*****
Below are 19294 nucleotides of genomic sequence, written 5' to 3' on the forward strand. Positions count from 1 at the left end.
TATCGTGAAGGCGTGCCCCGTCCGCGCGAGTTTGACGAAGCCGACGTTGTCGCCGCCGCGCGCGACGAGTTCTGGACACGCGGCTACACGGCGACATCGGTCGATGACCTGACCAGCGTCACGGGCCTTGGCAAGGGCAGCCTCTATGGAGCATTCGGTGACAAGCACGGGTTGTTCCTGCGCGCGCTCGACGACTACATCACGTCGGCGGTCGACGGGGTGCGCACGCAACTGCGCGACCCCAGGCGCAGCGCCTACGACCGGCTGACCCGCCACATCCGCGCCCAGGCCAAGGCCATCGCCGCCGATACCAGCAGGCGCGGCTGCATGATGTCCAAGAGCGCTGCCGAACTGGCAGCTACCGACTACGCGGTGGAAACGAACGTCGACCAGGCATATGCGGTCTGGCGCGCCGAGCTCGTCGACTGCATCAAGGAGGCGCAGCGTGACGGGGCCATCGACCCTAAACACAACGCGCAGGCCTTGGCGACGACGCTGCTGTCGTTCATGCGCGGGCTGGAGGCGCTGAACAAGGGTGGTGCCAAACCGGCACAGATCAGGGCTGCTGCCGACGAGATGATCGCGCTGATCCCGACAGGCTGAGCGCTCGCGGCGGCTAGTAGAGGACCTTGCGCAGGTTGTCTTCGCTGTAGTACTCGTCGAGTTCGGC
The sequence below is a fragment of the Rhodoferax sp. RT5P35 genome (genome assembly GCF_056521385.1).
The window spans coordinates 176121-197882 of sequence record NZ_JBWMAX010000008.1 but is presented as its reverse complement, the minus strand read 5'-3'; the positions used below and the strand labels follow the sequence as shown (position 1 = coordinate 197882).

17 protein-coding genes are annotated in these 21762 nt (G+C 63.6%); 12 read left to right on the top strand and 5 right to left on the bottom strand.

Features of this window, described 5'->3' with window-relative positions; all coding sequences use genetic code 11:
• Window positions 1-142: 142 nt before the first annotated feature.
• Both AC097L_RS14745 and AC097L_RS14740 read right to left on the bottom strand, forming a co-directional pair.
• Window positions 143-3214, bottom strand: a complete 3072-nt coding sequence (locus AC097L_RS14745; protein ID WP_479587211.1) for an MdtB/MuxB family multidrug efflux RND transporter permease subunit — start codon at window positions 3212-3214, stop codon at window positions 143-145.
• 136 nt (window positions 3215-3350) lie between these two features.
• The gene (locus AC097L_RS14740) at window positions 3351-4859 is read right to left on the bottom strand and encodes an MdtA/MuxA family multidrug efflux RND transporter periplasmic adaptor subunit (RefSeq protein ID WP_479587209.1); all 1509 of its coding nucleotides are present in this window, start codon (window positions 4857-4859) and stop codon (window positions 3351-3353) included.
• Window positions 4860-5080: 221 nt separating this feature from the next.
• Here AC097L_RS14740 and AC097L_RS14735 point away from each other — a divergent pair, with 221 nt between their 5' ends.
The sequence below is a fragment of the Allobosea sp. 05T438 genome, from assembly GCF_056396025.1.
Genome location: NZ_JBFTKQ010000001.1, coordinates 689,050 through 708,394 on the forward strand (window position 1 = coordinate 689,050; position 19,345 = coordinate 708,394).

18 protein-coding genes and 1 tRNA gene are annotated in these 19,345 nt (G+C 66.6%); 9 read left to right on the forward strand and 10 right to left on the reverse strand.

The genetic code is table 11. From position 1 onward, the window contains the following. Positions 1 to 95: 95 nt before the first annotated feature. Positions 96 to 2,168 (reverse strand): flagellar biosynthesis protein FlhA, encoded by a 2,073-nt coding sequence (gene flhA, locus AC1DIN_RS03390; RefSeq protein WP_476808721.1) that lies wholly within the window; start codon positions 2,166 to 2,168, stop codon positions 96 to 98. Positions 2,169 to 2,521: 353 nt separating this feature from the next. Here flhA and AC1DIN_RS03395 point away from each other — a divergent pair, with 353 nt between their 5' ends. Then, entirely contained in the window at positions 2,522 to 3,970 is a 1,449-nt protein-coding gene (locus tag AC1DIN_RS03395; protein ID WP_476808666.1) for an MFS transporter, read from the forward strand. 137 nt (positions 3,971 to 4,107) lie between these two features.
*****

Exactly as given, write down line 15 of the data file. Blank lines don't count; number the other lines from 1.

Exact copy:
Genome location: NZ_JBFTKQ010000001.1, coordinates 689,050 through 708,394 on the forward strand (window position 1 = coordinate 689,050; position 19,345 = coordinate 708,394).